Does a planet with zero gravity exist?

Having Children on Mars: An Unsolvable Problem?

So far, however, nothing indicates that the MICEHAB will soon set off for the moon. And even if it did, some scientists fear that it might not answer the questions that concern us humans. Human reproduction itself is vastly different from the reproduction of other primates. Nodler says that no organism that has been studied so far is an adequate substitute for this. The endocrinologist specializes in assisted reproductive techniques.

"If you look at early IVF studies, a lot of the mouse and primate studies were skipped because they're just not the same thing," he says. "It cannot be emphasized enough that at some point we have to conduct studies on humans to find out what is really going on."

Embryos and ethics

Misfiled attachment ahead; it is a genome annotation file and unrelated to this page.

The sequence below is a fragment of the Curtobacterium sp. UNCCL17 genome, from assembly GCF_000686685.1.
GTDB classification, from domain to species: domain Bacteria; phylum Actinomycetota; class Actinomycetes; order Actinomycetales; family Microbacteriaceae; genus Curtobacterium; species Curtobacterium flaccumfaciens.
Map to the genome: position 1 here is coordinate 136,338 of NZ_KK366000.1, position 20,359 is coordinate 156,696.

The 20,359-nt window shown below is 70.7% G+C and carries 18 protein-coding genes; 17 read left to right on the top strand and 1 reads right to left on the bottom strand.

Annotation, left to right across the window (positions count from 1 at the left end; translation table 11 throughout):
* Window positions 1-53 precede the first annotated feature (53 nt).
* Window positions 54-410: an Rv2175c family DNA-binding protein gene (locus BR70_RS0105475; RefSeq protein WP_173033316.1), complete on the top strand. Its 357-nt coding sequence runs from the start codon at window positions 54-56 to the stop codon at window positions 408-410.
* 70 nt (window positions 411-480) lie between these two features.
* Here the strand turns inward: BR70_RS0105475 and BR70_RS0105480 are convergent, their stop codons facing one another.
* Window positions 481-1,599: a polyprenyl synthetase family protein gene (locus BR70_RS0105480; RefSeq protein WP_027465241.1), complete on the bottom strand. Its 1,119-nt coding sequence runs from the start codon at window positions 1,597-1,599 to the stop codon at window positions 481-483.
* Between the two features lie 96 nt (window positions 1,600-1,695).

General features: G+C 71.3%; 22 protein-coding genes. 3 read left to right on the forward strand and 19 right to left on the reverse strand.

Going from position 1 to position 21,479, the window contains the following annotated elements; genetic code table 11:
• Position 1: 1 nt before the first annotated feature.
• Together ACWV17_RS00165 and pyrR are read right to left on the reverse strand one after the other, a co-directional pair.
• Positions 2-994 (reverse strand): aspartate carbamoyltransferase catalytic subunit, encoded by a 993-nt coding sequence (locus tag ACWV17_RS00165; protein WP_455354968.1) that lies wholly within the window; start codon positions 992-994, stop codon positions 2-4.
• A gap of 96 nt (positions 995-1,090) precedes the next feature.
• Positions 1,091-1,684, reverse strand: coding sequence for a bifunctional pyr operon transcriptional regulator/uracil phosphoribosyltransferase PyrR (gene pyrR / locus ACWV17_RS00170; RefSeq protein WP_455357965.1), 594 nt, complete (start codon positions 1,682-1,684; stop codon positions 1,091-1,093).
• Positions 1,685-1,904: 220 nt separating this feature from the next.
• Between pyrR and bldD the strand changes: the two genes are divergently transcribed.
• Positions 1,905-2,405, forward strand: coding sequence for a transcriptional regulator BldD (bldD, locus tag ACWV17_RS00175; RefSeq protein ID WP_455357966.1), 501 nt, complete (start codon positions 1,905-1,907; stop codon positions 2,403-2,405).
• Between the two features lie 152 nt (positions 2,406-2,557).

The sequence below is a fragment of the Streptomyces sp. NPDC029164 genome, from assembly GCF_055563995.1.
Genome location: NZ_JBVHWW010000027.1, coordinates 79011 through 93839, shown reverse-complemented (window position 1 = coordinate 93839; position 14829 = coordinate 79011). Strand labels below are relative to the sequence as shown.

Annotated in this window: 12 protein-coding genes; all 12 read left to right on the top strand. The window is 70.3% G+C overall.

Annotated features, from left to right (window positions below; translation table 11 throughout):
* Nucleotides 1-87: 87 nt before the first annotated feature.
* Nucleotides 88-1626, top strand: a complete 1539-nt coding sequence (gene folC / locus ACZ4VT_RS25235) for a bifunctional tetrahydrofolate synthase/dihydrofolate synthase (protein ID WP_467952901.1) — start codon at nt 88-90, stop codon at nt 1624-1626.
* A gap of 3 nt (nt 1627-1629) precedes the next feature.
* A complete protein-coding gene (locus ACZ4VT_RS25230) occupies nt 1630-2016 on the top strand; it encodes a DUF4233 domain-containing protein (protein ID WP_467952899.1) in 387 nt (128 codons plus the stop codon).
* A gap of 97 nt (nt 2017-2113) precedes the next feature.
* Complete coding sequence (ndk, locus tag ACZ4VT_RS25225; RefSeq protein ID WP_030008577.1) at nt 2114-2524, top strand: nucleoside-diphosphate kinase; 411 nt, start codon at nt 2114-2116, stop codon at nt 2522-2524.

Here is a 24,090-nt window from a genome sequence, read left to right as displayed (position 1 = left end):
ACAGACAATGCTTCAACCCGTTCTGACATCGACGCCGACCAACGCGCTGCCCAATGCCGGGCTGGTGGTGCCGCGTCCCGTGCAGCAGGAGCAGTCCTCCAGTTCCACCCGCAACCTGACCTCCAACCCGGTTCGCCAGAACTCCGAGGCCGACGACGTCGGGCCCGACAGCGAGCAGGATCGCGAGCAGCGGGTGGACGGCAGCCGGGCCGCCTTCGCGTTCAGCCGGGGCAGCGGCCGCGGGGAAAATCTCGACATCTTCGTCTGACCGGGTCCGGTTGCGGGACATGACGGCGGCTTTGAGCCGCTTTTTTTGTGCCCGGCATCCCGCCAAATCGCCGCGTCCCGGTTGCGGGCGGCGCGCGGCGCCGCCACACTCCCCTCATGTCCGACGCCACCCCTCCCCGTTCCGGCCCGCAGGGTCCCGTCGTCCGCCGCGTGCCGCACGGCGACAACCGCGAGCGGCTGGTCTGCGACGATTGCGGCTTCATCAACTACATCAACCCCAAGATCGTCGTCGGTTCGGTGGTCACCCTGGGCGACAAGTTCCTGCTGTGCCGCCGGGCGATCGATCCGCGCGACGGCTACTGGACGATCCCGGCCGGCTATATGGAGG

The decision about which experiments should be carried out depends entirely on the objective, comments Nodler. And whether we deviate a bit from the “normal” framework of reproduction and potentially want to rely more on assisted reproductive technologies in order to produce a generation of Martians.

“Is it because we want to find out if we can send a man and a woman into space, have the two of them there, and have a baby?” He asks. "Or is the question more whether we can freeze a bunch of embryos on Earth, send them to Mars and thaw them there?"

The first experiment would be technically easy to carry out, but it may have a few ethical pitfalls. Researching the exact effects of space on human embryos would be a little more complicated, but with today's technology it is absolutely possible. However, there are far more ethical and moral concerns.

For example, scientists could send sperm and eggs to the ISS and try in vitro fertilization there to see if the process would work. Then one could compare how many embryos have developed compared to control groups on earth.

Gallery: Space: What do we want there?